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The Roar of the Greasepaint -- the Smell of the Crowd 

A veneer of cutie-pie innocence tap-dances over a caustic political message

Wednesday, Dec 7 2005
Leslie Bricusse and Anthony Newley's quirky critique of the class system is in many ways a morality play disguised as a musical. Cocky, a down-on-his-luck Everyman, finds himself perpetually stuck playing a strange game that he can never hope to win against the oppressive oligarch Sir. Alternately groveling and sulking while Sir makes up the rules to suit his whims, Cocky sees his fortunes begin to change only when another character, the Black Man -- more deus ex machina than character, really -- demonstrates a new way to play the game and win. Written in the early 1960s, the play carries a revolutionary premise that feels a little dated. But the music and lyrics are as explosive today as they ever were. The troupe's cast of adorable urchins (the youngest of which is third-grader Caleb Alexander) expertly creates a veneer of cutie-pie innocence that playfully tap-dances over the caustic political message. Craig Jessup and Kristopher McDowell contrast each other strongly as the toffee-nosed Sir and the pauperly Cocky, respectively. However, the performer with the smallest role, Brian Yates Sharber, makes the biggest roar. Appearing in just one short scene as the Black Man, Sharber delivers a heart-stopping solo on "Feeling Good" (a song made famous by Nina Simone) that is the emotional center of the piece.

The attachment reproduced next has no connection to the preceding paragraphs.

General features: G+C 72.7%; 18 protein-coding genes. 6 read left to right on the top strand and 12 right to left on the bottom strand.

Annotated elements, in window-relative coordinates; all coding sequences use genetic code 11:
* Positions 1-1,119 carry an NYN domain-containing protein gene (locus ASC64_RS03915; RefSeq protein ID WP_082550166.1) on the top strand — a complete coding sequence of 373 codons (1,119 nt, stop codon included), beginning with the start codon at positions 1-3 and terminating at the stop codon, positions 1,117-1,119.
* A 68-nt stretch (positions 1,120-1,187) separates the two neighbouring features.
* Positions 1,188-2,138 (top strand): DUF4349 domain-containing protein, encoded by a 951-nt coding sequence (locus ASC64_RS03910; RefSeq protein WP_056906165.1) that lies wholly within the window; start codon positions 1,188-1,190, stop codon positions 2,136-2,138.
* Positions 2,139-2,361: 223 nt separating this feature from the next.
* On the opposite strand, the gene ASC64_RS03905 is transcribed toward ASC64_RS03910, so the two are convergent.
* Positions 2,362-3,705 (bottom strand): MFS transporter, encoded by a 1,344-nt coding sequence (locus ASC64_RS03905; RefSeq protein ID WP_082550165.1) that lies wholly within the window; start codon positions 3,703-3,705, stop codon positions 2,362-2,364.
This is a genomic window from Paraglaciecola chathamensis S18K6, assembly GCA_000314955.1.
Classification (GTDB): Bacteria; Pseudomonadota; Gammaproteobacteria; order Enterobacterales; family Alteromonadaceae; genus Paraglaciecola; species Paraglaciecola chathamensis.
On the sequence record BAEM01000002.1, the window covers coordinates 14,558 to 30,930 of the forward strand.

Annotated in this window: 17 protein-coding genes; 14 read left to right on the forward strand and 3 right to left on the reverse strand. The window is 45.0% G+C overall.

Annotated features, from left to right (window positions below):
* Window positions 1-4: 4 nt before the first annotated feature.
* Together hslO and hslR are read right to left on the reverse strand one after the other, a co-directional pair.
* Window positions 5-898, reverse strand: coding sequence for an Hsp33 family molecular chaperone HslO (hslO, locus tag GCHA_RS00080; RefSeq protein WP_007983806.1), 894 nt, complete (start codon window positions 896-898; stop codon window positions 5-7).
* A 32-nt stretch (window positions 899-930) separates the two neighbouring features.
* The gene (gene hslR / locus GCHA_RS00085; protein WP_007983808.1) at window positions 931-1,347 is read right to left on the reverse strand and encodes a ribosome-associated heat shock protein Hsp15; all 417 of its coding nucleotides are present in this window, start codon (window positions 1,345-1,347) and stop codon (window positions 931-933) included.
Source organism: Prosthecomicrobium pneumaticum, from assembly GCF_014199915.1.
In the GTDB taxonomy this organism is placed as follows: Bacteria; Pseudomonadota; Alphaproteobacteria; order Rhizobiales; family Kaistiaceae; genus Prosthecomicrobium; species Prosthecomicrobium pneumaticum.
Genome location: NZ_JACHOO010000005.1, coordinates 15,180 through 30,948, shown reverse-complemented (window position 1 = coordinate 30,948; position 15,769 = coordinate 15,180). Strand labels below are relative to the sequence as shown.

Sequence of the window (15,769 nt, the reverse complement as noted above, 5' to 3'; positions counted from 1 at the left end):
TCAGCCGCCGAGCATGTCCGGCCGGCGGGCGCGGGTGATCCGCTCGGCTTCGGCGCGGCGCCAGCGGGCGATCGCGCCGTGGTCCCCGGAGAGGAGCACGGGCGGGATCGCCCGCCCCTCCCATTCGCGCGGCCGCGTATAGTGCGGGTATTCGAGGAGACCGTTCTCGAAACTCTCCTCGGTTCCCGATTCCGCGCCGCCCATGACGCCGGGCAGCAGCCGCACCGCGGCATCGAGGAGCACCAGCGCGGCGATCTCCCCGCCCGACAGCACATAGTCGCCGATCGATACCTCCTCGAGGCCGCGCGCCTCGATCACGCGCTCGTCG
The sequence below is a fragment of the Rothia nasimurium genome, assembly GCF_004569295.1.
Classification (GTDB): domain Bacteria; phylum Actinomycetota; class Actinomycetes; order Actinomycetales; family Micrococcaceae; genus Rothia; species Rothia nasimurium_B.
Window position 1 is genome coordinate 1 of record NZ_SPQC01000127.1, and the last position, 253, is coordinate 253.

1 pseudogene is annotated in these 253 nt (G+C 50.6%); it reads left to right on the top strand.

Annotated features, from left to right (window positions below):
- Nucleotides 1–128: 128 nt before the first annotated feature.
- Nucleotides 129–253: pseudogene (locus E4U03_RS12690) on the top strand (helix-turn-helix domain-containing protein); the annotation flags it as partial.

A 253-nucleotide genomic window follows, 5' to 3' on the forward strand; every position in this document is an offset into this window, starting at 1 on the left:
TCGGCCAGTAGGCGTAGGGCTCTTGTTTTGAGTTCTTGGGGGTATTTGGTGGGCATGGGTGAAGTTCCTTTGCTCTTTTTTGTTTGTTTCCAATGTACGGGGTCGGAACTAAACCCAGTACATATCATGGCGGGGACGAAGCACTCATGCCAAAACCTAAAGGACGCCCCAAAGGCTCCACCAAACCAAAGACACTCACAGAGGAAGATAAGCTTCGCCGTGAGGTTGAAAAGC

About The Author

Chloe Veltman


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